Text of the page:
In this way, EMDR therapy helps to make a person’s trauma less accessible. This helps aid the person in not continuing to experience the effects of the trauma on a day-to-day basis, or Post-Traumatic Stress Disorder (PTSD). 

Remember, the goal in EMDR sessions is not to remove the memory or try to transform a negative memory into a more positive one. Unfortunately, we have to accept that terrible things can happen, and we’re not going to ever feel good about them. But we can feel less distressed by the traumatic event. 

The benefit in EMDR comes from making the memory more of a distant memory that doesn’t intrude as much on their day-to-day life. In this way, the memory has less power to negatively affect someone’s life. The suffering surrounding the memory may be lessened. 

How Bilateral Stimulation Helps During EMDR Therapy

How do the left and right work together to improve a person’s response to trauma? The process of EMDR has been shown to work due to bilateral stimulation. Bilateral stimulation is a process of stimulating the communication and balance between both the left and right sides of the brain. 

In one study examining the use of alternating bilateral stimulation (BLS) in promoting positive cognition during EMDR therapy, BLS was shown to have a positive effect on those treated. The bilateral stimulation used during EMDR therapy was seen as helping to promote positive cognition in those seeking EMDR treatment.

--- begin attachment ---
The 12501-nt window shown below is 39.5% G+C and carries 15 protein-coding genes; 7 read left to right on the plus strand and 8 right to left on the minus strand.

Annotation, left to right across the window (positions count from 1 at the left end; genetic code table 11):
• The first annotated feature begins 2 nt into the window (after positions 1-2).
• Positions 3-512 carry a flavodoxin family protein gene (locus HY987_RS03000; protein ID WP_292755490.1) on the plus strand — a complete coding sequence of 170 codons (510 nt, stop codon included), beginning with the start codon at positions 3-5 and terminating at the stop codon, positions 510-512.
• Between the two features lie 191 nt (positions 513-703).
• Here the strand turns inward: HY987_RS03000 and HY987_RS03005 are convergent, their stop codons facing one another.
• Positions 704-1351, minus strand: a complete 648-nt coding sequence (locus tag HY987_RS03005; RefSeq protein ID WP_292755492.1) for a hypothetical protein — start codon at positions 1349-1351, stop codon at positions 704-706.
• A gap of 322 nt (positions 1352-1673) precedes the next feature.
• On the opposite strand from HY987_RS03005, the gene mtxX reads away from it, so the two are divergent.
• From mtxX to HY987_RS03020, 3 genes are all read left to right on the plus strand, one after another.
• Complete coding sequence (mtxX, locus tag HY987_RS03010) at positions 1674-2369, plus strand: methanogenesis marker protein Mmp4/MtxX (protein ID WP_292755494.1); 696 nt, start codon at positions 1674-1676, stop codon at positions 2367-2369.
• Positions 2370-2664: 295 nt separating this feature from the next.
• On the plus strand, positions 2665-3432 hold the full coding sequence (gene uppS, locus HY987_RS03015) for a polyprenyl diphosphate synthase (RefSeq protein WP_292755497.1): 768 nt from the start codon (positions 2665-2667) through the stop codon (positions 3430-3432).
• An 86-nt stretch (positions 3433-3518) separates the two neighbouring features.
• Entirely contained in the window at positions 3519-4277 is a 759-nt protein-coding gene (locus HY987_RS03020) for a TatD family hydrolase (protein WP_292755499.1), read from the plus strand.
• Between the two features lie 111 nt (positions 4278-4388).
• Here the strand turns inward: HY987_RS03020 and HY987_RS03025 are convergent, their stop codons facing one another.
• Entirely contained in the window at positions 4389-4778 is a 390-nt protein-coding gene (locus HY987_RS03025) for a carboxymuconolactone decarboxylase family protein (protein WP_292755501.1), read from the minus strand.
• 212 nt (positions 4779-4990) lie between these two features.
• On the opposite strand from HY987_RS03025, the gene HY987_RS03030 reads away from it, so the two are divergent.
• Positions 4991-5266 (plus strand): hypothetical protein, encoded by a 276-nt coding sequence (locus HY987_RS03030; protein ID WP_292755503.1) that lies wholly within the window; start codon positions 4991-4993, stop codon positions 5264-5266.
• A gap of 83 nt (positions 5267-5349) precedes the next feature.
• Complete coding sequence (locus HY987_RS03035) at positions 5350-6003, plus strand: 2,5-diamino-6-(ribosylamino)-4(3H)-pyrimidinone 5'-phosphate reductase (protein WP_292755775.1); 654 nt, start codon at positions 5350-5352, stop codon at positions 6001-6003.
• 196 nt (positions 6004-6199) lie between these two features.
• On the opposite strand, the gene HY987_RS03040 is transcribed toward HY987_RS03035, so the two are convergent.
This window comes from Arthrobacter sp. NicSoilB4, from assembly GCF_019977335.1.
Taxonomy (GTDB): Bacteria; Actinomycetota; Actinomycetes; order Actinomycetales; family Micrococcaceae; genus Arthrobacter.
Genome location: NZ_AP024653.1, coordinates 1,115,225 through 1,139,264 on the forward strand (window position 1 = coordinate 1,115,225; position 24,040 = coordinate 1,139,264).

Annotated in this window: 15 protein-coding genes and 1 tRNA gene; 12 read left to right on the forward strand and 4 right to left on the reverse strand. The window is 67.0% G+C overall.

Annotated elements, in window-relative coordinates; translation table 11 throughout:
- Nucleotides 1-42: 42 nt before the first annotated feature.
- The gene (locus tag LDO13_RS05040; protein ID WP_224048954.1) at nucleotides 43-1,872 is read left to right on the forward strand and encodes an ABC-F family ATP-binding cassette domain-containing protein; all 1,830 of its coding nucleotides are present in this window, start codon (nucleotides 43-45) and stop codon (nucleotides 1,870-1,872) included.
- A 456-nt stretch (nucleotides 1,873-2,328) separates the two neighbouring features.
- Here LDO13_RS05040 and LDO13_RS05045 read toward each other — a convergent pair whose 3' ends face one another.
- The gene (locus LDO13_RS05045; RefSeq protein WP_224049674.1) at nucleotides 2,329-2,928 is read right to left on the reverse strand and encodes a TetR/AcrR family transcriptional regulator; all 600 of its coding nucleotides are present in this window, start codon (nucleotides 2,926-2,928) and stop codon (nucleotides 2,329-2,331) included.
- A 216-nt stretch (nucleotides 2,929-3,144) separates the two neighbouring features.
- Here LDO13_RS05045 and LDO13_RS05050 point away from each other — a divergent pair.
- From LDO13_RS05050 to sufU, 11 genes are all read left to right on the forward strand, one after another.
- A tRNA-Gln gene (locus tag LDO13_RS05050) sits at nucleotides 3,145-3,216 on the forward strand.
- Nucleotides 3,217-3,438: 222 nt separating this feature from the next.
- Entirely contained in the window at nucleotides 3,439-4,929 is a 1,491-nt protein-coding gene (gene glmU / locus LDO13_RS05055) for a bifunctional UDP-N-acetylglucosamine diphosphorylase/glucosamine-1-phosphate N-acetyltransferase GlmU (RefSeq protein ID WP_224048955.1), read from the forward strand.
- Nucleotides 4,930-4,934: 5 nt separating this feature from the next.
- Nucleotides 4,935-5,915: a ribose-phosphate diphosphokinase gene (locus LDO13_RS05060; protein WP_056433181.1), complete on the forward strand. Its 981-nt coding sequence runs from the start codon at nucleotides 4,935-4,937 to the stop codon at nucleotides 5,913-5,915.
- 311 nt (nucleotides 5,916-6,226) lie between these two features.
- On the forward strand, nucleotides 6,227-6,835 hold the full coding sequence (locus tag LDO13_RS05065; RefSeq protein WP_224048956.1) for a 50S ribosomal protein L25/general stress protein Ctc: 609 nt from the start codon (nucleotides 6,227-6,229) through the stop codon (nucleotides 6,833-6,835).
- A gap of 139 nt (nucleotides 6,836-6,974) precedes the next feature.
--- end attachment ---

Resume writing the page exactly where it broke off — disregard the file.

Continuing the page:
In EMDR therapy, the therapist employs bilateral stimulation by guiding a person’s eyes to move in a left-and-right motion. In some ways, the BLS technique is similar to watching a tennis match, where the ball moves from one side of the court to the other. This process is intended to lead to increased desensitization surrounding the trauma, and eventually lead to less distress. 

Bilateral Stimulation Methods

While the left and right eye movements are one of the widest forms of bilateral stimulation used in eye movement desensitization reprocessing therapy, it’s not the only way. There are several methods a person can use to get more bilateral stimulation between the left and right hemispheres of their brain. Many are easy to do yourself at home and don’t involve special tools, such as tapping and bilateral sound stimulation. 

Alternate Forms of Bilateral Stimulation

Let’s take a look now at some alternate ways to get some of the effects of bilateral stimulation.

While tapping, often called the, can be used in many ways, tapping can be used as a form of bilateral stimulation. To use tapping for bilateral stimulation, a person would repeatedly engage in touching the left and right sides of their body in alternating succession. 

Another form of bilateral stimulation involves sound. In bilateral sound stimulation, sounds are designed to engage the left ear and right ear in separate ways. The result is that the sounds going to opposite ears may help stimulate the connection between the right and left sides of a person’s brain.  

In Conclusion

EMDR therapy and the principles of bilateral stimulation hold powerful abilities to heal those going through trauma. But it’s important to remember that doing these techniques at home does not take the place of meeting with a trained therapist. Please do not hesitate to seek help if you’re feeling overwhelmed, there is help out there. Know that you’re not alone, and it’s not only okay to ask for help – it’s a healthy step to taking control of your mental health and well-being.